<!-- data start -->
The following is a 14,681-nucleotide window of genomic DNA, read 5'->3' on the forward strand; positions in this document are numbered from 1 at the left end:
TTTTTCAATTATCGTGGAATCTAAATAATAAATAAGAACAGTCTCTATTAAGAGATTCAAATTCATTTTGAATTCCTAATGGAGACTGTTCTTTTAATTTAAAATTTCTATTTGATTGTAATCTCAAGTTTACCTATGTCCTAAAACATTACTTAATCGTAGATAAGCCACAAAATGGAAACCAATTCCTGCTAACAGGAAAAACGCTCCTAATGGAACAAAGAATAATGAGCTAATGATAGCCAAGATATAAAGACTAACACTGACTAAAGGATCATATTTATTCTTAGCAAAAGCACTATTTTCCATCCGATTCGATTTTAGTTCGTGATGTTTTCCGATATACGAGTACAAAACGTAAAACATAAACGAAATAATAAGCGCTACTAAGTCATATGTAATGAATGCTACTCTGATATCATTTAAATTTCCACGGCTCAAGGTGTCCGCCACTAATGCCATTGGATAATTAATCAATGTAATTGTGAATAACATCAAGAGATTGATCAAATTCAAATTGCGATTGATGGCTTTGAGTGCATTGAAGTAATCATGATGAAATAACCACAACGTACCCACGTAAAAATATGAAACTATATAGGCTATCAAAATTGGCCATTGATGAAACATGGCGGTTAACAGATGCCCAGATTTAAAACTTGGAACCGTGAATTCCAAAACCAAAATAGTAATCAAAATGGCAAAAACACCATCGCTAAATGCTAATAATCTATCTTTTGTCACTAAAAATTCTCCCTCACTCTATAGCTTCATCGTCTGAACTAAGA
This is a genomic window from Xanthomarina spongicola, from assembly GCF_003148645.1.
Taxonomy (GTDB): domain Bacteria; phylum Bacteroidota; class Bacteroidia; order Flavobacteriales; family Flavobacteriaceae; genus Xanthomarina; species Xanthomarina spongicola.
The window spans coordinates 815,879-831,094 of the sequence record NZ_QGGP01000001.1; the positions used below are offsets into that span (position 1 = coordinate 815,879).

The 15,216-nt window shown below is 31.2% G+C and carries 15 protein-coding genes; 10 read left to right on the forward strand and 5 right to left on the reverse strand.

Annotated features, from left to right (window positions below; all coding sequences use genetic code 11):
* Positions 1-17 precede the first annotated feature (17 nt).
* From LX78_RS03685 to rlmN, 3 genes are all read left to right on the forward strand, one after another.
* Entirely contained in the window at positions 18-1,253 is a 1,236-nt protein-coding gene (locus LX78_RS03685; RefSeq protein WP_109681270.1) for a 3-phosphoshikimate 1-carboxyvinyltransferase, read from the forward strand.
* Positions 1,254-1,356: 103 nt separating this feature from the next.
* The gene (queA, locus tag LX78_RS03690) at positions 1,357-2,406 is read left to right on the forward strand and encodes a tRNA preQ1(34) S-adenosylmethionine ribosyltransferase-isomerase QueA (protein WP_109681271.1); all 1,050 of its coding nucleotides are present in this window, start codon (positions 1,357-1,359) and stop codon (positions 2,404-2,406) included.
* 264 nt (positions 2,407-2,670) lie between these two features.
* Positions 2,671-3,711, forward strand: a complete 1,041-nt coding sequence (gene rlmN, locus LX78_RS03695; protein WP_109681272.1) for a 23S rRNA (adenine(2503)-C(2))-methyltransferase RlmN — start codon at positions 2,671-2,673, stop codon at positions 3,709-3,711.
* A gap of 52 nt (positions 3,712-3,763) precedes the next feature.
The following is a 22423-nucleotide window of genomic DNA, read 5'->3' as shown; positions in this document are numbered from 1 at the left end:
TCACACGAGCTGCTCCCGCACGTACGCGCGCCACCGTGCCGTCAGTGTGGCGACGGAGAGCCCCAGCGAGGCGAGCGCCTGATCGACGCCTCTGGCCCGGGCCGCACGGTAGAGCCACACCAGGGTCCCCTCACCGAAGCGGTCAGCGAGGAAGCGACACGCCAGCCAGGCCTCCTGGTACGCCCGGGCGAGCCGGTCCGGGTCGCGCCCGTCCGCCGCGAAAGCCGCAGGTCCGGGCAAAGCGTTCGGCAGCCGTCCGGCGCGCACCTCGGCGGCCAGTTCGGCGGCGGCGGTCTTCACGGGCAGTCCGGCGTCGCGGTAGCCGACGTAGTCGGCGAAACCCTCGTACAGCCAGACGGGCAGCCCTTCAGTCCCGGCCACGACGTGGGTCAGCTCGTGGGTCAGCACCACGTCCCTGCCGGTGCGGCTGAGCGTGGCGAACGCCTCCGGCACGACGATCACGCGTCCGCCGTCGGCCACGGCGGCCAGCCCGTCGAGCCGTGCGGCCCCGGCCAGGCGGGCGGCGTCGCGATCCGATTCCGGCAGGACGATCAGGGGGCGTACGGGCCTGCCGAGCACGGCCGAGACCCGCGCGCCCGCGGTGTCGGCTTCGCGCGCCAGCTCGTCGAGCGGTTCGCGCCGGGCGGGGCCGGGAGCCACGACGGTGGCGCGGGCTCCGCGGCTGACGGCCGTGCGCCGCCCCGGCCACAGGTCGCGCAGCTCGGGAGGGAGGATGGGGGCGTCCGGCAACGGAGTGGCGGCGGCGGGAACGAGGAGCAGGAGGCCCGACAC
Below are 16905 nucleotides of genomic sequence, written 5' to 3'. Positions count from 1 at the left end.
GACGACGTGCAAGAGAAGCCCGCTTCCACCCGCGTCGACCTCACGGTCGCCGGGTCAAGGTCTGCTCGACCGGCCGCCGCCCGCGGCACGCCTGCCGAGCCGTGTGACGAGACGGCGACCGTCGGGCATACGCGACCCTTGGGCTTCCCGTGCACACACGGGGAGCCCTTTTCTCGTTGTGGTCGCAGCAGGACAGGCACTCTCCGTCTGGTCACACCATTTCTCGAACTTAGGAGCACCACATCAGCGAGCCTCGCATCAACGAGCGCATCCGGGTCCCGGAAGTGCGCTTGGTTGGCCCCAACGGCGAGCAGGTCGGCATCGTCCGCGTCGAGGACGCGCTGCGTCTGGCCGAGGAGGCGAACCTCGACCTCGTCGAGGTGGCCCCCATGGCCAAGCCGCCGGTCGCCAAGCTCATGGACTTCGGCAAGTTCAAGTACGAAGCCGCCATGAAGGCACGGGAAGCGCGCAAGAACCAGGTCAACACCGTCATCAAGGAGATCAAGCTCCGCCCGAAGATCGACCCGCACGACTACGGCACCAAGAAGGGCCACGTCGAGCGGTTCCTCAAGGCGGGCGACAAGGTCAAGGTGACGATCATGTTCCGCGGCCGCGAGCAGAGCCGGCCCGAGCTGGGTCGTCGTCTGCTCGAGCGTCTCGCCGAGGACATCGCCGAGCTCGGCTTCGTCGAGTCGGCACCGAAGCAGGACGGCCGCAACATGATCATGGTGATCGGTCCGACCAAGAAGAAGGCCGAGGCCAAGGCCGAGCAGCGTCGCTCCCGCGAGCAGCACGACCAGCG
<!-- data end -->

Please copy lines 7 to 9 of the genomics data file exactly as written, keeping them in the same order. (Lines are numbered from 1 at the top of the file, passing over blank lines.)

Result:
Annotated features, from left to right (window positions below; all coding sequences use genetic code 11):
* Positions 1-17 precede the first annotated feature (17 nt).
* From LX78_RS03685 to rlmN, 3 genes are all read left to right on the forward strand, one after another.